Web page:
Technological spike in the mid-’90s kick-started a wave of prophecies predicting a fusion of videogames and cinema. A fresh breath of future was in the air: FMV-games and emergence of realistic graphics fueled futuristic fantasies about highly interactive movies ought to bring eternal joy and happiness to our long-suffering world. Alas, the reality is the most ferocious party pooper: it turned out that it is tough to balance interactivity with cinematography. You have to prioritize. As a result, games with a high focus in cinematography were severely lacking in their interactivity, falling between the chairs of two mediums: failing to compete with movies (because of their still immature cinematography and incomparable budgets) as well as with other games (because of their primitive gameplay).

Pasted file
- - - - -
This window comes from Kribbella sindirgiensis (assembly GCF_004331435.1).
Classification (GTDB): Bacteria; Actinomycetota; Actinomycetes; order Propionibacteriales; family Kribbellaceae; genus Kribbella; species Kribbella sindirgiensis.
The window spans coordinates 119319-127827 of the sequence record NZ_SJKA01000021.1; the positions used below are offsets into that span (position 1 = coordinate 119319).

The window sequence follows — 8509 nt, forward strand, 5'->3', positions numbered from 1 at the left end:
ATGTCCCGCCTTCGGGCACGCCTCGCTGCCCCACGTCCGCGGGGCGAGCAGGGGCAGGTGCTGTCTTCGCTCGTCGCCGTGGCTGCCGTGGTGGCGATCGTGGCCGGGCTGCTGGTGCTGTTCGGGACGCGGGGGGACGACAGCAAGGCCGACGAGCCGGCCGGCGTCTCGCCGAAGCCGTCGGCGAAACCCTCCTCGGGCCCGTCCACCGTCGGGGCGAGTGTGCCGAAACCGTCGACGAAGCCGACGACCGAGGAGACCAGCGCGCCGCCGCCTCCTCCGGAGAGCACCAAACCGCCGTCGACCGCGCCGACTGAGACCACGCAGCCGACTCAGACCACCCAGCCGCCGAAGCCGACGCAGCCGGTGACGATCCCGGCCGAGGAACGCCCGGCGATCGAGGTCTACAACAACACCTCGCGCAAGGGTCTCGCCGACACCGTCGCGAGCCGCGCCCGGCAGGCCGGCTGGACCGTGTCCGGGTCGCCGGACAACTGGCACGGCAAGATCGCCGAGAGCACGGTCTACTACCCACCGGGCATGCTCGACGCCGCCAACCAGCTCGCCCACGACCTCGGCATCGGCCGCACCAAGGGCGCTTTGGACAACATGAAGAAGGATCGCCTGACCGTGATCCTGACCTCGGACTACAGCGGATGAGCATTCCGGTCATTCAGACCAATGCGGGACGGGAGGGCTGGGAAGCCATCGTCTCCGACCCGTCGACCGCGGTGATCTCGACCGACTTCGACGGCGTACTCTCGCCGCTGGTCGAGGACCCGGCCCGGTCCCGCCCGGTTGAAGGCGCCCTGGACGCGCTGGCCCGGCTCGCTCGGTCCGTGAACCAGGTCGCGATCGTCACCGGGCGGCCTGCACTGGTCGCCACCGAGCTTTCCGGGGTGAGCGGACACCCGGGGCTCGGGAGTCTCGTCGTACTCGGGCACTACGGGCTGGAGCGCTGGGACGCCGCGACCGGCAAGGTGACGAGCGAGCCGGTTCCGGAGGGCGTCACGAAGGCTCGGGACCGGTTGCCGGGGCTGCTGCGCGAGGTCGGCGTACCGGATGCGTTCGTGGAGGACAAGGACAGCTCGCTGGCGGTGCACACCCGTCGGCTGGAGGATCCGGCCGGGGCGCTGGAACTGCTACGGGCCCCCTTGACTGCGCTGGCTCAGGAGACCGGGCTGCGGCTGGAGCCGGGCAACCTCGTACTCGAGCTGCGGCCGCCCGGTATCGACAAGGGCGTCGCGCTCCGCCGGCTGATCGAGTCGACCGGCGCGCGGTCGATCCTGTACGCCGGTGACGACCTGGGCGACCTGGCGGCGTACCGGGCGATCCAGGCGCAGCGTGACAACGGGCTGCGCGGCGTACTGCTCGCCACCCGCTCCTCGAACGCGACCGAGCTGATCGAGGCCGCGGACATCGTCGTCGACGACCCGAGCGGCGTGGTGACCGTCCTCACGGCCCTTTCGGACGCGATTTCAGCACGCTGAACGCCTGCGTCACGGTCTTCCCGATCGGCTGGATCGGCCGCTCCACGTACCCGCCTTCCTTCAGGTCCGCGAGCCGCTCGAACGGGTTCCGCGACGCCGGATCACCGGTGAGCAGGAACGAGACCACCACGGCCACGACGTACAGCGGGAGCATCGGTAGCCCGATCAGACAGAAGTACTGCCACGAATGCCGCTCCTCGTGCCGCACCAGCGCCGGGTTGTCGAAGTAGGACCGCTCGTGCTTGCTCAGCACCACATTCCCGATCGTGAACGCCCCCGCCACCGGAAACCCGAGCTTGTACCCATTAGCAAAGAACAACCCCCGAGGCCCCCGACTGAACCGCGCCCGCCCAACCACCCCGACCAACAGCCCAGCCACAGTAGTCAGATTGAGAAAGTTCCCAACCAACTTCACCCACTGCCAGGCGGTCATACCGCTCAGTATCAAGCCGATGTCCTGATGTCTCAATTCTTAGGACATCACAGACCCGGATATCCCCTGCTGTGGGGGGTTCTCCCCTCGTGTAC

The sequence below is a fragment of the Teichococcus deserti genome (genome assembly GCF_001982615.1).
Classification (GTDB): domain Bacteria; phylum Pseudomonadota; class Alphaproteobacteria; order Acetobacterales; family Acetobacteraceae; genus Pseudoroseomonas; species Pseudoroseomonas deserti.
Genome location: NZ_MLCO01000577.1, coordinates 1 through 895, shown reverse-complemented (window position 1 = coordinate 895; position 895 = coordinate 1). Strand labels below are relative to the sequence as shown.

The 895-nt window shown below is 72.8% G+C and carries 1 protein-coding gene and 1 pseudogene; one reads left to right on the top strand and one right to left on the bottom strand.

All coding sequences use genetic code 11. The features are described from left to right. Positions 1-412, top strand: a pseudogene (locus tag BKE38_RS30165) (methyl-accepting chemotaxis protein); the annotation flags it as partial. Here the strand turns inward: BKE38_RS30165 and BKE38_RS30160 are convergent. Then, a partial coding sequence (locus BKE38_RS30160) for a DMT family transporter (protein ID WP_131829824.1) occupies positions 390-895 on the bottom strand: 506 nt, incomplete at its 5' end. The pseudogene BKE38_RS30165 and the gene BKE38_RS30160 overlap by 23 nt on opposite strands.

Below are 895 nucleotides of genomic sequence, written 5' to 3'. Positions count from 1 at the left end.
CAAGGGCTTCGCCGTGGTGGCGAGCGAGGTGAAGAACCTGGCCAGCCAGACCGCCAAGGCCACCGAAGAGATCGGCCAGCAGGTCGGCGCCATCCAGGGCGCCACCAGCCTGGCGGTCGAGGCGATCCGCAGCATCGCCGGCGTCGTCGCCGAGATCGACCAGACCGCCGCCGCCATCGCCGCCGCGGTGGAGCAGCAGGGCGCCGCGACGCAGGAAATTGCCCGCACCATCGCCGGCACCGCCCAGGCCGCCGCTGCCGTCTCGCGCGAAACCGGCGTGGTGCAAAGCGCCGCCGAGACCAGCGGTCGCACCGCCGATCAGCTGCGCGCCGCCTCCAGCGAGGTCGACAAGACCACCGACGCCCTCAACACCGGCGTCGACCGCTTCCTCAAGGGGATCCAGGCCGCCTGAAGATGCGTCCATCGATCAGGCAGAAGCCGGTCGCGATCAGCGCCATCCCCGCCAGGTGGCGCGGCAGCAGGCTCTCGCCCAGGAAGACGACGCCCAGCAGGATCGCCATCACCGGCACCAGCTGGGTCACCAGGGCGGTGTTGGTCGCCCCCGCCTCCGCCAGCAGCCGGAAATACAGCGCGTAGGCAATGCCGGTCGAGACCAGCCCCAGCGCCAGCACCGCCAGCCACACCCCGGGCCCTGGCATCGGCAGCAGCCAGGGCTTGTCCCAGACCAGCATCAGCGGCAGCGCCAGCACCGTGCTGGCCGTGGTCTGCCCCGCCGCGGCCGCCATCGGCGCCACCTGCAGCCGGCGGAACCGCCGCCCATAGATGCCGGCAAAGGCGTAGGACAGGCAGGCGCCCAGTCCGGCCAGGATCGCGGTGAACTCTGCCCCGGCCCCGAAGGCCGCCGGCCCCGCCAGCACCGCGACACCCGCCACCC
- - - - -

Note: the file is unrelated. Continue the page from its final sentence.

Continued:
Cyberia was one of the first games that learned that truth the hard way.Continue